Caroline and Dom live out their normal lives amongst the poverty, alcoholics, and street preachers of Swansea, Wales. But when Dom and his straight roommate fall in love — a passionate, secret, non-sexual love — their lives are transformed into queer chaos of cross-dressing, gender-bending, and free love. Will Dom hold on to his relationship? Can religious fundamentalists be adopted as pets? And just what are The Lesbians up to? The battle between preachers and drag queens, skinheads and sex workers, boyfriend and girlfriend, is set to change their lives forever.

The Giddy Death of the Gays & the Strange Demise of Straights is a tender comedy with a focus on the ever-changing nature of love.

A Lesson in Thorns

By Sierra Simone,

Book cover of A Lesson in Thorns

This novel is the start of a mesmerizing series about being in love with two of your very dear childhood friends, or possibly five of your childhood friends, and feeling inexplicably compelled to return to the eerie ancient manor home where the six of you first spent the summer together. Rare books, dreams, pagan rituals, and a whole lot of sex—what’s not to love? This book really captures the dark, wintery, haunted, strangely out-of-time atmosphere of the house, and it’s extremely (t)horny, putting all of Sierra Simone’s incredible skill on display. This is the kind of complex, emotional writing I aspire to.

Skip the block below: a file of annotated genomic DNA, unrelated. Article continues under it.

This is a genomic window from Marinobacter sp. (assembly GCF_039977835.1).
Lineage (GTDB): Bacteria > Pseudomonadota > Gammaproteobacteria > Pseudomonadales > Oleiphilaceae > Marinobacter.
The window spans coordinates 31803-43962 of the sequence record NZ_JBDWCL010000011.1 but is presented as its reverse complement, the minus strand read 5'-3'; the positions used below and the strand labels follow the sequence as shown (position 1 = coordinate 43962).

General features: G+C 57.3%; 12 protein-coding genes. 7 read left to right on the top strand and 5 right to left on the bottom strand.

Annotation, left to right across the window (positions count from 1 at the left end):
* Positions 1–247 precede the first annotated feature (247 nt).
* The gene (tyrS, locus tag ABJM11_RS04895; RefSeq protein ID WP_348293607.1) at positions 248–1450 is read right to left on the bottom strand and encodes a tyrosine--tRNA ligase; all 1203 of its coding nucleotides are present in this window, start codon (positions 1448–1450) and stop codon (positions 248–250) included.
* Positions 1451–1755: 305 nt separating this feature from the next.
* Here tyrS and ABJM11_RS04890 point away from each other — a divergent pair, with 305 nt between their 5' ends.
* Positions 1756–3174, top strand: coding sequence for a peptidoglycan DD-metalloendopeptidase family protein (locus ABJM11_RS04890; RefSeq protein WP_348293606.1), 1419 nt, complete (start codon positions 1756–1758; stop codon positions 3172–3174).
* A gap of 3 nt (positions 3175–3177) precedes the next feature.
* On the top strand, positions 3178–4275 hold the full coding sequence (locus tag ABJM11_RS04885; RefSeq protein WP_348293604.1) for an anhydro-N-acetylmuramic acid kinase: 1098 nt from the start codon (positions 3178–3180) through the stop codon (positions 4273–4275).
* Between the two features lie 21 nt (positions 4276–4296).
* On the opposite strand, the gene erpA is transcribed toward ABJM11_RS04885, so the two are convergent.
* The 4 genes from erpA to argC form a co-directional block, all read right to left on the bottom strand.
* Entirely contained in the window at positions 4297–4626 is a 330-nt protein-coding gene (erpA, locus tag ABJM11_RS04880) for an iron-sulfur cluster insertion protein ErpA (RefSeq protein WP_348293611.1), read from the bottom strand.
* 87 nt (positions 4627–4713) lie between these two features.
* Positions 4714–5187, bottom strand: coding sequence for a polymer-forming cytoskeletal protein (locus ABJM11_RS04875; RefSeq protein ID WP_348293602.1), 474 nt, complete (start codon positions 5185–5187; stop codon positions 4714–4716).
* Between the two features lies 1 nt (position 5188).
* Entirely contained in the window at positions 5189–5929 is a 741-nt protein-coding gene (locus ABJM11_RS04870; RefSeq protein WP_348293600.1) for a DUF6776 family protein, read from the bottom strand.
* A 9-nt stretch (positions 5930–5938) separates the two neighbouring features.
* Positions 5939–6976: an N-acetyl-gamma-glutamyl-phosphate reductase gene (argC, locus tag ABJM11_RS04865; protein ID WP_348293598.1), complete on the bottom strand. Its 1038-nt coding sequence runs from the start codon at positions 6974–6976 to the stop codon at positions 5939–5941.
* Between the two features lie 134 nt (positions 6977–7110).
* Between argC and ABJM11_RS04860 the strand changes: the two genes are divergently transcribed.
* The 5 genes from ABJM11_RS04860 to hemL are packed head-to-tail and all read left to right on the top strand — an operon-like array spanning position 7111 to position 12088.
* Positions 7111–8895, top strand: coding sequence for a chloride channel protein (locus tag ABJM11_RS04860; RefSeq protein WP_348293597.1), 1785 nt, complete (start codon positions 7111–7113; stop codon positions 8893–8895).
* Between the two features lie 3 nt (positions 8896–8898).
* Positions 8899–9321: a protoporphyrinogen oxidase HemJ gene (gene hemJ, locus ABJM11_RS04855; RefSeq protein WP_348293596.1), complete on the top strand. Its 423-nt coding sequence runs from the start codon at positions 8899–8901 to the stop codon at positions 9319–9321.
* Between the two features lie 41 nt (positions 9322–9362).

A Lesson in Thorns

By Sierra Simone,

Why should I read it?

1 author picked A Lesson in Thorns as one of their favorite books, and they share why you should read it.

What is this book about?

Twelve years ago my mother disappeared into the fog-shrouded moors of Thornchapel.

I left her memory there, along with the others. Of my childhood friends, playing in the woods. Of the crumbling, magical world we found, and of the promises we made beneath the wild roses. I moved on, building a life as a librarian in America, far away from the remote manor where my mother was last seen alive.

And then the letter arrives.

A single word, in her handwriting, calling me back to England. Followed by a job offer I could never refuse, from a person I never…


Who am I?

I write fantasy romance, or romantic fantasy, and one of my favorite things this little genre niche can do is use its otherworldly setting to re-examine our preconceived notions of romantic relationships. Polyamory exists in the real world, of course, so surely it should also exist in worlds with hauntings, spells, magic-powered giant mecha, and gods who intervene in mortal fates. Here are some books I have loved that make polyamory a fundamental part of their fantasy worldbuilding.